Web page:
Lombardi thinks Butler will end up playing for the Patriots in 2017

Lombardi thinks Butler will end up playing for the Patriots in 2017

For all that has been said about Malcolm Butler in the last week -- where he will play, what he will be paid next season, and what he could be paid beyond next season -- one thing we don't know right now is exactly how much he wants. 

We may have an idea. He may want at least what Stephon Gilmore was paid. He may want more. If he wanted to guarantee himself some money so as not to risk injury in 2017, he may be willing to play for less than that.

What does Butler want? That will be key in determining where he plays next season. 

If he's willing to take slightly less than top-of-the-market money in order to be paid one year before he hits unrestricted free agency, then he and the Saints could perhaps agree to a deal that would facilitate a trade. (An offer sheet, it seems, is off the table because the Saints will probably be unwilling to give their No. 11 overall pick to the Patriots and give him a long-term deal.)

If Butler won't settle for anything less than what Gilmore got, then he'll probably be disappointed. And he'll probably end up back in New England.

Even if the Saints are able to hang on to the No. 11 pick, dealing away No. 32 -- which they received from the Patriots in the Brandin Cooks trade -- may be too pricey for them if they're also going to have to pay Butler a huge sum of money on  long-term deal as well. If the Patriots aren't willing to settle for a return that doesn't include a first-rounder, then a deal would be stonewalled. 

In that situation, Butler would return for the Patriots, play on his first-round tender, and wait to hit unrestricted free agency in 2018.

It seems unlikely now, but if Butler and the Saints can't agree to a deal that satisfies both of their needs, then it could happen. It's what former assistant to the Patriots coaching staff Mike Lombardi believes will happen.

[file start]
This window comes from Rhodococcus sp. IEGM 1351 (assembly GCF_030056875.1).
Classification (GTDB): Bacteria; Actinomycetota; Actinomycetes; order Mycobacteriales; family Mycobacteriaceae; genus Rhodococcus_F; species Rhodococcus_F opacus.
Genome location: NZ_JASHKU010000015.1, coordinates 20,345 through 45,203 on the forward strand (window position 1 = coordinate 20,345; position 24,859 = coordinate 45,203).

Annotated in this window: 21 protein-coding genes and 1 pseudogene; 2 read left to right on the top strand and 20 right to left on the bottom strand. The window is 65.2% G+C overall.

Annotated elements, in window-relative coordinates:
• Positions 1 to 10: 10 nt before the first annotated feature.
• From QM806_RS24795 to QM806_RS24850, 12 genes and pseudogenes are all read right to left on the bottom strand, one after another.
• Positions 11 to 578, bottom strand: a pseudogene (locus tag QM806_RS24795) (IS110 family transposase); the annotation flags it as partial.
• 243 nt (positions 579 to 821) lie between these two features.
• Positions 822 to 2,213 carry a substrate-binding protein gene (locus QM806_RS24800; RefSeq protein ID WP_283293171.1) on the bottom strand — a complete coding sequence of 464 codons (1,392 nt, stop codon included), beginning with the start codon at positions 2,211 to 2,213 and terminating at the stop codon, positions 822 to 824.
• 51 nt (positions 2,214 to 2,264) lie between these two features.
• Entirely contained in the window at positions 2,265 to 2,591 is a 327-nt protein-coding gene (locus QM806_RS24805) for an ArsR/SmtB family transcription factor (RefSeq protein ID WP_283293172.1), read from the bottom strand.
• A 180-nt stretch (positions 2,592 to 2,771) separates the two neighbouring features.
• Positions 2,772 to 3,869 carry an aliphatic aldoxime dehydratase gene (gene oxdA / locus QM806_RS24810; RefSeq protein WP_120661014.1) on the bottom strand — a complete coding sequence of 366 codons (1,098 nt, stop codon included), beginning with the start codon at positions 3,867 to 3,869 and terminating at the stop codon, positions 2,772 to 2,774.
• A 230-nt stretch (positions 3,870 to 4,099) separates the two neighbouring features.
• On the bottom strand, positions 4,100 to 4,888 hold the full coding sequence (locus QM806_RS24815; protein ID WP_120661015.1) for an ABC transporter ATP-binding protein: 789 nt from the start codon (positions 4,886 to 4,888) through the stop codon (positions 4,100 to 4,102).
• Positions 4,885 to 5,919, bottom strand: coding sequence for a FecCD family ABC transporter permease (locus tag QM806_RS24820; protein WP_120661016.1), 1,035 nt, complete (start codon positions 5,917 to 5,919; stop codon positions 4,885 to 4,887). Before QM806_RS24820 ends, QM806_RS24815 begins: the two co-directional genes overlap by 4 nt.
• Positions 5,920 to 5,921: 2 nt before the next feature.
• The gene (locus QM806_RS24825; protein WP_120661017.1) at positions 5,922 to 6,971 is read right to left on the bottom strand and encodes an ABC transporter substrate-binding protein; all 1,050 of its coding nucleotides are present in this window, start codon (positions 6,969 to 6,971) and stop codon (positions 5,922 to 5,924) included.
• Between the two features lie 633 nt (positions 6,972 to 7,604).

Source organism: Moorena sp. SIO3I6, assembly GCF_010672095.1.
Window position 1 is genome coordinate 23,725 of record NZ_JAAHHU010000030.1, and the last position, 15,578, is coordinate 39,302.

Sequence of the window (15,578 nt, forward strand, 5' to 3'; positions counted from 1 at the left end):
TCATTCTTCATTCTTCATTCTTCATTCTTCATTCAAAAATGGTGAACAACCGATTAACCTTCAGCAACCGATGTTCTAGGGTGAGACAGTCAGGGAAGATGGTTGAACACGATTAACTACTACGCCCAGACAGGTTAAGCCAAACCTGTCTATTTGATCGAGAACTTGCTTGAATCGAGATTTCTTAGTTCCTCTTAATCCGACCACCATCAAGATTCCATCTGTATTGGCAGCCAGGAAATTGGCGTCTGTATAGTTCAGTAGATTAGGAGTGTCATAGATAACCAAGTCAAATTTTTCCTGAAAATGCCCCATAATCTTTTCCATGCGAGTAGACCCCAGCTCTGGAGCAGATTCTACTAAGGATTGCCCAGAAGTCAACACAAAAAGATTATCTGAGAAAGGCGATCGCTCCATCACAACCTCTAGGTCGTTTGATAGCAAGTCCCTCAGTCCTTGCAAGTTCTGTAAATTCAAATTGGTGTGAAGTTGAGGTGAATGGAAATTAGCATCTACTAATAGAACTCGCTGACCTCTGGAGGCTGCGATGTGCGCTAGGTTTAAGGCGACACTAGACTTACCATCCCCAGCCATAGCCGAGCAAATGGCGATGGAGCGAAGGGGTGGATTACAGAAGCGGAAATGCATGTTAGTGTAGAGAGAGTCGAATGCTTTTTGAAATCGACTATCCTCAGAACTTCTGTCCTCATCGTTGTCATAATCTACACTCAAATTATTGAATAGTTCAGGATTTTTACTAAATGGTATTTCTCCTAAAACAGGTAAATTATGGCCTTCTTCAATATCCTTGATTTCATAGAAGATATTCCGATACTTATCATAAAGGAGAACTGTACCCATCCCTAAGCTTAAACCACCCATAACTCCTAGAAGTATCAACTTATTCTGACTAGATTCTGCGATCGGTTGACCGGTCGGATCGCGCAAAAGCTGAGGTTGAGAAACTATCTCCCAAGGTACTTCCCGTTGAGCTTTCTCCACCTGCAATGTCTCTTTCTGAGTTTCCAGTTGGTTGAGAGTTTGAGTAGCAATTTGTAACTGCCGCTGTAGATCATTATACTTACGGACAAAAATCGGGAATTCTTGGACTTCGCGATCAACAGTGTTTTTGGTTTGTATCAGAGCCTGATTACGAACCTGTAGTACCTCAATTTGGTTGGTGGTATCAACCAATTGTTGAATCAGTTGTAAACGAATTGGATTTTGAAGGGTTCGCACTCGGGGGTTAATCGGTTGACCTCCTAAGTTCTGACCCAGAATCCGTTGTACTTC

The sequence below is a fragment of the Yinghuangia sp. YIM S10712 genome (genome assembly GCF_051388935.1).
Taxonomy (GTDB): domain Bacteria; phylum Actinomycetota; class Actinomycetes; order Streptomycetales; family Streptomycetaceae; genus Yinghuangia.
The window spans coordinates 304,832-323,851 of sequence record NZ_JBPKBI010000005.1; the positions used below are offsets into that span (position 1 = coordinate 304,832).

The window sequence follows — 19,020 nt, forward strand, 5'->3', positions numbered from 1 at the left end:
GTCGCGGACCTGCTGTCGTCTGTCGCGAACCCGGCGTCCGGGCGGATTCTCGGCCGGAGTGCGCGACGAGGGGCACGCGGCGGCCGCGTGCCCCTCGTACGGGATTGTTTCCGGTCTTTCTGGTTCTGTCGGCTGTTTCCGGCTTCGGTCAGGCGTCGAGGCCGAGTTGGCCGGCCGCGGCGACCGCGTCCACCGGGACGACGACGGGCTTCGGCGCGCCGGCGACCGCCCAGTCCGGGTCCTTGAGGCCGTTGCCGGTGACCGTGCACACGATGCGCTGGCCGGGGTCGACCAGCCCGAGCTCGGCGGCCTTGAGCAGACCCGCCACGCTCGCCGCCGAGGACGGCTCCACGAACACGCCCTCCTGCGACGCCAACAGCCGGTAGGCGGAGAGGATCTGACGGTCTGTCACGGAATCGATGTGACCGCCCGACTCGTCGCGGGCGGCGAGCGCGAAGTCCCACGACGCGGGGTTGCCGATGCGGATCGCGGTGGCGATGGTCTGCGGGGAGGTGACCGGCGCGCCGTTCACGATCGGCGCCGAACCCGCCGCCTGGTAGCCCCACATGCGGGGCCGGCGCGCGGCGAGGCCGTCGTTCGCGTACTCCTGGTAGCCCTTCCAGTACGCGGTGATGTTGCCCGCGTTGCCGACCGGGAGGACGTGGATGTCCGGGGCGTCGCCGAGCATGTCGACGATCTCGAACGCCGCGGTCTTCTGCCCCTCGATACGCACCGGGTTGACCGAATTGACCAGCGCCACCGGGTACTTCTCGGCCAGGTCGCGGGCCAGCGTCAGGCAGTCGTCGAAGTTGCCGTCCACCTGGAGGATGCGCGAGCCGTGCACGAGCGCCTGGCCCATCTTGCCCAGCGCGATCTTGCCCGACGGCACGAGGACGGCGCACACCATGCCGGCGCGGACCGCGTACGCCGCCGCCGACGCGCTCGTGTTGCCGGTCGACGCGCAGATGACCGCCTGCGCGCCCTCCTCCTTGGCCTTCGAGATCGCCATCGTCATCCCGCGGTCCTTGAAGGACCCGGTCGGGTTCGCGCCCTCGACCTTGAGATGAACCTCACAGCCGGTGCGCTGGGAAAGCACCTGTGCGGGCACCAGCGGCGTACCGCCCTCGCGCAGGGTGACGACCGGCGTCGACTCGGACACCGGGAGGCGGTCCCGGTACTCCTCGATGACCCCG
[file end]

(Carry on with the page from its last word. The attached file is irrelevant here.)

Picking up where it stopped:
"Doesn't make any sense" for the Saints to give up No. 11 and sign Butler to a high-priced deal, he told The Ringer's NFL Show. "At that pick, the Saints could draft a corner and end up having a cheaper player . . . We know for Malcolm Butler to get traded, it's going to have to be something less than that pick."

Lombardi added: "Why pay Malcolm Butler $13, $14 million a year, sign him to a long-term deal, and then have to turn around a draft pick when you're basically buying a 27-year-old player? You'd be better off drafting a young corner and hopefully developing him."

This year's draft class is one of the deepest in recent memory at the cornerback position so if the Saints hold on to both of their first-round picks, they could potentially get two immediate contributors to turn around their defense while Drew Brees remains one of the best quarterbacks in the game.

In order for them to give up a young, cost-effective player in the draft for Butler, the deal Butler agrees to would probably have to be somewhat affordable. Or at least less than top-of-the-market.

For Butler, that may not be enough. 

"I think Malcolm Butler signs his tender, goes to New England, and puts the onus on New England," Lombardi said. "Play great. I'll make a huge deal next year. I'll be 28 next March, and then I'll make a huge deal on the open market. New England's not going to franchise him . . . "

"For me, the Saints are trying to improve their defense by cashing in Brandin Cooks to get more picks, and then they're going to use those picks to hopefully fix their defense."

That would mean no Butler in New Orleans. Which would mean -- unless other teams come along with an enticing offer for both Butler and the Patriots -- he'll be back in New England. As awkward as that might be.

Sources: Tom Brady and family preparing to leave New England

Sources: Tom Brady and family preparing to leave New England

Tom Brady doesn't officially become a free agent until the new league year begins on March 18, but the rumors are already flying about the New England Patriot quarterback's future.

A report surfaced earlier in the week that Brady and his family purchased a home in Greenwich, Connecticut. As NBC Sports Boston's own Tom E. Curran pointed out, that is false.